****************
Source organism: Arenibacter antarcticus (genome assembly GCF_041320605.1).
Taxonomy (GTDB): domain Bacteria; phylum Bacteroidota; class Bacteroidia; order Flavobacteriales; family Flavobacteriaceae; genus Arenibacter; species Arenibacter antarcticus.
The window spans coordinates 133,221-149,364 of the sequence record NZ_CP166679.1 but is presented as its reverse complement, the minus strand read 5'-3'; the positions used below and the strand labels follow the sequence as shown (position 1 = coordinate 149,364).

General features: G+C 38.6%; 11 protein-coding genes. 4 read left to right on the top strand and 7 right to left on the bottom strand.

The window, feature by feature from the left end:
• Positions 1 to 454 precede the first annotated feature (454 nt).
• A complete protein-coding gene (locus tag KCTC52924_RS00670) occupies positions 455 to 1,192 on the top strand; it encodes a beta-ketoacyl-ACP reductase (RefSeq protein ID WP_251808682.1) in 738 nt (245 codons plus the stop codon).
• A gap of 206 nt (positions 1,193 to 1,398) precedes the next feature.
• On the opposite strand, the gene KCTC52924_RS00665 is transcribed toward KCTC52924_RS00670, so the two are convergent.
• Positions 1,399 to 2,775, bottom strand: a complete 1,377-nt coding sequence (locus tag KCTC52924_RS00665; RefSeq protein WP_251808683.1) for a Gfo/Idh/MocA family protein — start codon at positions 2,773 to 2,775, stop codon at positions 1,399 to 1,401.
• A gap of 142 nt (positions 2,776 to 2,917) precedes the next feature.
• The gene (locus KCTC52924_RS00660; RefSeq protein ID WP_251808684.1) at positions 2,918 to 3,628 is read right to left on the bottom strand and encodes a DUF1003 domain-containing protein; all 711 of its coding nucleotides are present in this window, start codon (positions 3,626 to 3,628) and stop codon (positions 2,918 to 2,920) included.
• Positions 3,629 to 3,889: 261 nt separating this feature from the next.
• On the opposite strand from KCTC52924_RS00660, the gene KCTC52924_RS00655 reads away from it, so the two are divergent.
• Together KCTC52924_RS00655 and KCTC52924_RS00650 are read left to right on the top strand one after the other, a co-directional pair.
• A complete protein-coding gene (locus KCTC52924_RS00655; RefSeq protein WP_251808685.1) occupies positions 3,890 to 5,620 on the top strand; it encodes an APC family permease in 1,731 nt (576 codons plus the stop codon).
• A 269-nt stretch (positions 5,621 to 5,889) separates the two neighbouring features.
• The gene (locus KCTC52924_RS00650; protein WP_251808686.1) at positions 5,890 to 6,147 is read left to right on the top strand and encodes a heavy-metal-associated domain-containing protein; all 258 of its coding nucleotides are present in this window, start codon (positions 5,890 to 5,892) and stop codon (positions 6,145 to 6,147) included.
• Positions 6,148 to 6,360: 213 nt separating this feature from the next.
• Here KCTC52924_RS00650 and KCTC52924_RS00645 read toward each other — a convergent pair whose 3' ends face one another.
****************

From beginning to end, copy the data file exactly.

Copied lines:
Source organism: Arenibacter antarcticus (genome assembly GCF_041320605.1).
Taxonomy (GTDB): domain Bacteria; phylum Bacteroidota; class Bacteroidia; order Flavobacteriales; family Flavobacteriaceae; genus Arenibacter; species Arenibacter antarcticus.
The window spans coordinates 133,221-149,364 of the sequence record NZ_CP166679.1 but is presented as its reverse complement, the minus strand read 5'-3'; the positions used below and the strand labels follow the sequence as shown (position 1 = coordinate 149,364).

General features: G+C 38.6%; 11 protein-coding genes. 4 read left to right on the top strand and 7 right to left on the bottom strand.

The window, feature by feature from the left end:
• Positions 1 to 454 precede the first annotated feature (454 nt).
• A complete protein-coding gene (locus tag KCTC52924_RS00670) occupies positions 455 to 1,192 on the top strand; it encodes a beta-ketoacyl-ACP reductase (RefSeq protein ID WP_251808682.1) in 738 nt (245 codons plus the stop codon).
• A gap of 206 nt (positions 1,193 to 1,398) precedes the next feature.
• On the opposite strand, the gene KCTC52924_RS00665 is transcribed toward KCTC52924_RS00670, so the two are convergent.
• Positions 1,399 to 2,775, bottom strand: a complete 1,377-nt coding sequence (locus tag KCTC52924_RS00665; RefSeq protein WP_251808683.1) for a Gfo/Idh/MocA family protein — start codon at positions 2,773 to 2,775, stop codon at positions 1,399 to 1,401.
• A gap of 142 nt (positions 2,776 to 2,917) precedes the next feature.
• The gene (locus KCTC52924_RS00660; RefSeq protein ID WP_251808684.1) at positions 2,918 to 3,628 is read right to left on the bottom strand and encodes a DUF1003 domain-containing protein; all 711 of its coding nucleotides are present in this window, start codon (positions 3,626 to 3,628) and stop codon (positions 2,918 to 2,920) included.
• Positions 3,629 to 3,889: 261 nt separating this feature from the next.
• On the opposite strand from KCTC52924_RS00660, the gene KCTC52924_RS00655 reads away from it, so the two are divergent.
• Together KCTC52924_RS00655 and KCTC52924_RS00650 are read left to right on the top strand one after the other, a co-directional pair.
• A complete protein-coding gene (locus KCTC52924_RS00655; RefSeq protein WP_251808685.1) occupies positions 3,890 to 5,620 on the top strand; it encodes an APC family permease in 1,731 nt (576 codons plus the stop codon).
• A 269-nt stretch (positions 5,621 to 5,889) separates the two neighbouring features.
• The gene (locus KCTC52924_RS00650; protein WP_251808686.1) at positions 5,890 to 6,147 is read left to right on the top strand and encodes a heavy-metal-associated domain-containing protein; all 258 of its coding nucleotides are present in this window, start codon (positions 5,890 to 5,892) and stop codon (positions 6,145 to 6,147) included.
• Positions 6,148 to 6,360: 213 nt separating this feature from the next.
• Here KCTC52924_RS00650 and KCTC52924_RS00645 read toward each other — a convergent pair whose 3' ends face one another.